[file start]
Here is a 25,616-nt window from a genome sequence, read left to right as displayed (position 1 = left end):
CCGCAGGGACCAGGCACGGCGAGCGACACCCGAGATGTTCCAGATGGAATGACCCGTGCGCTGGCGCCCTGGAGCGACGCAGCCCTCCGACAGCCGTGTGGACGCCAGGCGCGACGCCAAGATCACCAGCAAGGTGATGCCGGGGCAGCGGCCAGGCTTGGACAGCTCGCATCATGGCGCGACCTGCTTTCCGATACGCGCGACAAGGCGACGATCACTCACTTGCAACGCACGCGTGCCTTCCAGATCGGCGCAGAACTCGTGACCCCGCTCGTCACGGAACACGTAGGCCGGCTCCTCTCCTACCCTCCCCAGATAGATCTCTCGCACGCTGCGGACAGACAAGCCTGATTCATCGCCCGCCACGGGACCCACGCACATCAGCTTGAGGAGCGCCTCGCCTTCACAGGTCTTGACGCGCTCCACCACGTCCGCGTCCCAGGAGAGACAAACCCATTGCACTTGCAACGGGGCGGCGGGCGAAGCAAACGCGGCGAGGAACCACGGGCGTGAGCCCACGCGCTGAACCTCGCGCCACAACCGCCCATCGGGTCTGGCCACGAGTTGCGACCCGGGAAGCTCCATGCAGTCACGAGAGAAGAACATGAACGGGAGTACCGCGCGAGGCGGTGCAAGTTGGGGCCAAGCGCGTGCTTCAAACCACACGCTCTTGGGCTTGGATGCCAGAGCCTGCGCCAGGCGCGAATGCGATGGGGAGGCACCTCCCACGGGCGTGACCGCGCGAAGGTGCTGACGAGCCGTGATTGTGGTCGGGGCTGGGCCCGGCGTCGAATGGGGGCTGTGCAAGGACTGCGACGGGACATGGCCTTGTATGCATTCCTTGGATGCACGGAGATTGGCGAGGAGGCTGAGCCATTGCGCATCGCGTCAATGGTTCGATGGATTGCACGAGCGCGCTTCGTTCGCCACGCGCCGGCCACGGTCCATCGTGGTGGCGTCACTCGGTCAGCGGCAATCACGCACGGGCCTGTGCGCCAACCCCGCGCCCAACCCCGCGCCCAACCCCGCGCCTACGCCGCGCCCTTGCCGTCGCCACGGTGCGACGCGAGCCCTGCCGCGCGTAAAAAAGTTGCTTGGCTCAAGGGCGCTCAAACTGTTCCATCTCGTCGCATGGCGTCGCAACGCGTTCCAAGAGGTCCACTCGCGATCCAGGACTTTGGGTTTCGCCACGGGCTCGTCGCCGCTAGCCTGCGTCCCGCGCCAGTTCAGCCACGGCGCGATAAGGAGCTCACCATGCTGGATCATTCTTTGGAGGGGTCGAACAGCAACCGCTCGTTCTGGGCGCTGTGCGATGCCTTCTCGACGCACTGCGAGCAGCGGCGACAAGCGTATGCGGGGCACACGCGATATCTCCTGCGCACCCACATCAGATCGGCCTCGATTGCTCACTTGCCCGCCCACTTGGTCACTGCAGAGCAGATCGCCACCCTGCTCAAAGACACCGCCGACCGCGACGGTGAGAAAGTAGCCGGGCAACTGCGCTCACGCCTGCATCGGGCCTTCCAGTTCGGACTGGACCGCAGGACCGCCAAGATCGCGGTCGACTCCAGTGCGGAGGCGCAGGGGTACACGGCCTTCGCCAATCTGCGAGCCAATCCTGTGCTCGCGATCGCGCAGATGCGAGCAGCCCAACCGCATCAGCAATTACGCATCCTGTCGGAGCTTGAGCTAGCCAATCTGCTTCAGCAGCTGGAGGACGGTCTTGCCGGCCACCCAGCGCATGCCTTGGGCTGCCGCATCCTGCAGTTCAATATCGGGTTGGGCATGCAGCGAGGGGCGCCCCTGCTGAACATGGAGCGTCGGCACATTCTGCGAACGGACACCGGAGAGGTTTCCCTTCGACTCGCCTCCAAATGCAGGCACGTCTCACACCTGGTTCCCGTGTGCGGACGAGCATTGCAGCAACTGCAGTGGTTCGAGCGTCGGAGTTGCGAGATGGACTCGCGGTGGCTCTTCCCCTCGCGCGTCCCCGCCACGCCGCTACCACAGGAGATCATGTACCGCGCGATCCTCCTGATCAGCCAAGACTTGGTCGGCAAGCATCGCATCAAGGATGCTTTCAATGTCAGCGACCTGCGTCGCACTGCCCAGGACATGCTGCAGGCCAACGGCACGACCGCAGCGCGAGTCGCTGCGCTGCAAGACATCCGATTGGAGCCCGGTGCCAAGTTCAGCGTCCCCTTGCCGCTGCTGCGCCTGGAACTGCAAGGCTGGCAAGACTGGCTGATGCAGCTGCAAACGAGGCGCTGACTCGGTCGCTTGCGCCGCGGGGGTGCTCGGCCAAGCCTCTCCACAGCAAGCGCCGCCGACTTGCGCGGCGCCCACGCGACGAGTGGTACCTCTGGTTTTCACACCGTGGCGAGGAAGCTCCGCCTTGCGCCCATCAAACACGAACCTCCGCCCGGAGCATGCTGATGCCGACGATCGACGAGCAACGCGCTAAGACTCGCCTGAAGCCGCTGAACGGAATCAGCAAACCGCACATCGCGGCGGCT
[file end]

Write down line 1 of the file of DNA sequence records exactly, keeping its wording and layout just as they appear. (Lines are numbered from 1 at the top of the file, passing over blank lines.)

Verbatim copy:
Here is a 25,616-nt window from a genome sequence, read left to right as displayed (position 1 = left end):